One month (July 2009) after a bloody clash between indigenous natives (Awajun), local migrants and the Peruvian national police, life outside the provincial city of Bagua, in Peru's north Amazon jungle, returned to normal.
On June 5, 2009 the Peruvian National Police, using tanks, helicopters, tear gas and firearms, attacked a roadblock approximately 450 miles north of the capital, Lima. Protestors had blocked roads for two months to demonstrate opposition to laws that permitted outsiders to exploit logging, mining and gave oil companies access to their ancestral grounds - the Amazon.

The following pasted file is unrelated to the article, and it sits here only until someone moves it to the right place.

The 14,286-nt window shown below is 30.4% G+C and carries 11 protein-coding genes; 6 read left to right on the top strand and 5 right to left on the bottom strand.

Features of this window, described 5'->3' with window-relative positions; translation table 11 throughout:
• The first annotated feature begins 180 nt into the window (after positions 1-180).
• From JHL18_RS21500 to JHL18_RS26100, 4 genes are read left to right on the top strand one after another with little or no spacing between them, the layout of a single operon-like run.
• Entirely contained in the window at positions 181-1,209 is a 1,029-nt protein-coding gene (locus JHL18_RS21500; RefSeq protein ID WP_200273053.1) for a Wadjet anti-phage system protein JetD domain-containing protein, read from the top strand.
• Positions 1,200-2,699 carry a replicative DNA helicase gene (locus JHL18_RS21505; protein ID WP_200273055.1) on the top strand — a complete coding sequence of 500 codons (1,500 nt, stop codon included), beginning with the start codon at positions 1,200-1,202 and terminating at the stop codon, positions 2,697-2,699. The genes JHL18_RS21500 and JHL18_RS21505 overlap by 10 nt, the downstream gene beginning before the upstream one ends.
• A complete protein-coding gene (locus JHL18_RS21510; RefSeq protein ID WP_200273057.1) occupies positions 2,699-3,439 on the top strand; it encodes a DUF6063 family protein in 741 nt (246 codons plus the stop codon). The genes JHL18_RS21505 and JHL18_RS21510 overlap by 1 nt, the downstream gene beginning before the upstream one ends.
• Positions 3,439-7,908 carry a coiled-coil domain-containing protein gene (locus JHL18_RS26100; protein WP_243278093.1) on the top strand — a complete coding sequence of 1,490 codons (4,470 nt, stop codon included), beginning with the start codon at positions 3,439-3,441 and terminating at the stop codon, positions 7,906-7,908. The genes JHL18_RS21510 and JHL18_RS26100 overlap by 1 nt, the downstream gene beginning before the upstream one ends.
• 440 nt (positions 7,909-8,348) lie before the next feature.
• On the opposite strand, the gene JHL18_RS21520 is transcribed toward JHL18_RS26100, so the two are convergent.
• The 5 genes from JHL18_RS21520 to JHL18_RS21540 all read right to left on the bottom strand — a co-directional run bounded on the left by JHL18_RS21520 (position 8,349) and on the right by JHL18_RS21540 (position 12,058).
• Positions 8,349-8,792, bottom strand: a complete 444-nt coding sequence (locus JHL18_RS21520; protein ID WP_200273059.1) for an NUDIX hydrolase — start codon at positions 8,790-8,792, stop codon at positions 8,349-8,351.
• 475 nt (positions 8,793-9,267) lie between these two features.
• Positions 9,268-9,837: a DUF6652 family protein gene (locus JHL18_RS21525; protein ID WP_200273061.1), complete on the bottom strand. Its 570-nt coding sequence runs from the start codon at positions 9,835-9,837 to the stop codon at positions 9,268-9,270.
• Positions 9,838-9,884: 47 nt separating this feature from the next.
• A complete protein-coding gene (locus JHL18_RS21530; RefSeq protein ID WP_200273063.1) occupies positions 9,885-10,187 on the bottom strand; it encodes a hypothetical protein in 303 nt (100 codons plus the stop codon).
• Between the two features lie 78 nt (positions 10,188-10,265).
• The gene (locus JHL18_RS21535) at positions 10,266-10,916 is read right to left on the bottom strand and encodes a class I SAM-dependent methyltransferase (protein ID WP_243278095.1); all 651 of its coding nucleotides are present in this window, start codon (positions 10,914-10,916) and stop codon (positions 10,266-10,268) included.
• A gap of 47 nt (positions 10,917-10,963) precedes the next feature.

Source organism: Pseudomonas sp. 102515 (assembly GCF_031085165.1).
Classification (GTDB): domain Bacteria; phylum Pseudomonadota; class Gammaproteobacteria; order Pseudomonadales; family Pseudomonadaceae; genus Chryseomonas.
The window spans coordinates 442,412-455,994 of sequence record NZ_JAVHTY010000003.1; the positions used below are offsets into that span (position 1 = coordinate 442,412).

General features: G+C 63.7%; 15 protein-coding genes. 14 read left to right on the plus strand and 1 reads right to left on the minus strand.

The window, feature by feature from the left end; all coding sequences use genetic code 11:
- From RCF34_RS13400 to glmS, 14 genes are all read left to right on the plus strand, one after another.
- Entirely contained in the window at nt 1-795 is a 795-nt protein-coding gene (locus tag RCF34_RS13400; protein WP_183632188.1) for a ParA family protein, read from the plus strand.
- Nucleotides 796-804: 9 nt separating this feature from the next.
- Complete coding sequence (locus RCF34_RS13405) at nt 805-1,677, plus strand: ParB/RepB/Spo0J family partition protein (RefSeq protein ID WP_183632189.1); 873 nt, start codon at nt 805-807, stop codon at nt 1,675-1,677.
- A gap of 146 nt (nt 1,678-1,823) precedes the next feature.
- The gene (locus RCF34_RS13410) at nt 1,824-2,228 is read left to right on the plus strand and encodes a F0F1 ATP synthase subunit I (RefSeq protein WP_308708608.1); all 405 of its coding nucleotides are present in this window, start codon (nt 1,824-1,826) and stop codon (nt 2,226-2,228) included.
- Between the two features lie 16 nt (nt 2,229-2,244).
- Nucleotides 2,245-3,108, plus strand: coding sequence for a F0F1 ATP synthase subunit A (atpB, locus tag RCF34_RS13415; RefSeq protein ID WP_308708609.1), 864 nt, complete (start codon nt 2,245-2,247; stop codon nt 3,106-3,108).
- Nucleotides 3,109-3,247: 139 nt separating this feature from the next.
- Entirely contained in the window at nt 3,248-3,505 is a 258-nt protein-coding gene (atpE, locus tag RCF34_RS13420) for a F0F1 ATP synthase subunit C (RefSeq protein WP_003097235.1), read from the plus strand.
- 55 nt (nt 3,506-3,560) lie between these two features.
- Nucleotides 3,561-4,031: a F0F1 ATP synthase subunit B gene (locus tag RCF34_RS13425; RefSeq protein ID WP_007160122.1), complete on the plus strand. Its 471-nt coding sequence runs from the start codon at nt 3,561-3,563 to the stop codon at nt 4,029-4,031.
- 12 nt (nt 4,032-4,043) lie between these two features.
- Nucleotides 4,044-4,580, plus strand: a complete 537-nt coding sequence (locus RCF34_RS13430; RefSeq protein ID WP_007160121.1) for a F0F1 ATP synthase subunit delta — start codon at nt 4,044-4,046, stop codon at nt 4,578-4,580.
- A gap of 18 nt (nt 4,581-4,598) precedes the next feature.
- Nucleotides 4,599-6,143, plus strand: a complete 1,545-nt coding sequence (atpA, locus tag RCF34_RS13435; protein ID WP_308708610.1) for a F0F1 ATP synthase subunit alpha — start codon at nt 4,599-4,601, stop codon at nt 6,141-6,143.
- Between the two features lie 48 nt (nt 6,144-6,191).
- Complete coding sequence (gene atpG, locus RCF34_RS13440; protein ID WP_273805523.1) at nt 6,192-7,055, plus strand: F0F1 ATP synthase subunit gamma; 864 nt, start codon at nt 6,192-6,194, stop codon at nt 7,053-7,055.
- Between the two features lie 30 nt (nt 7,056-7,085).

According to Amnesty International more than 30 indigenous citizens and 22 police were killed. Shortly after the mayhem Peru's Congress repealed two key pieces of legislation that contributed to the protest.
The indigenous community commonly refer to the attack and the events that led up to it as El Conflicto (The Conflict).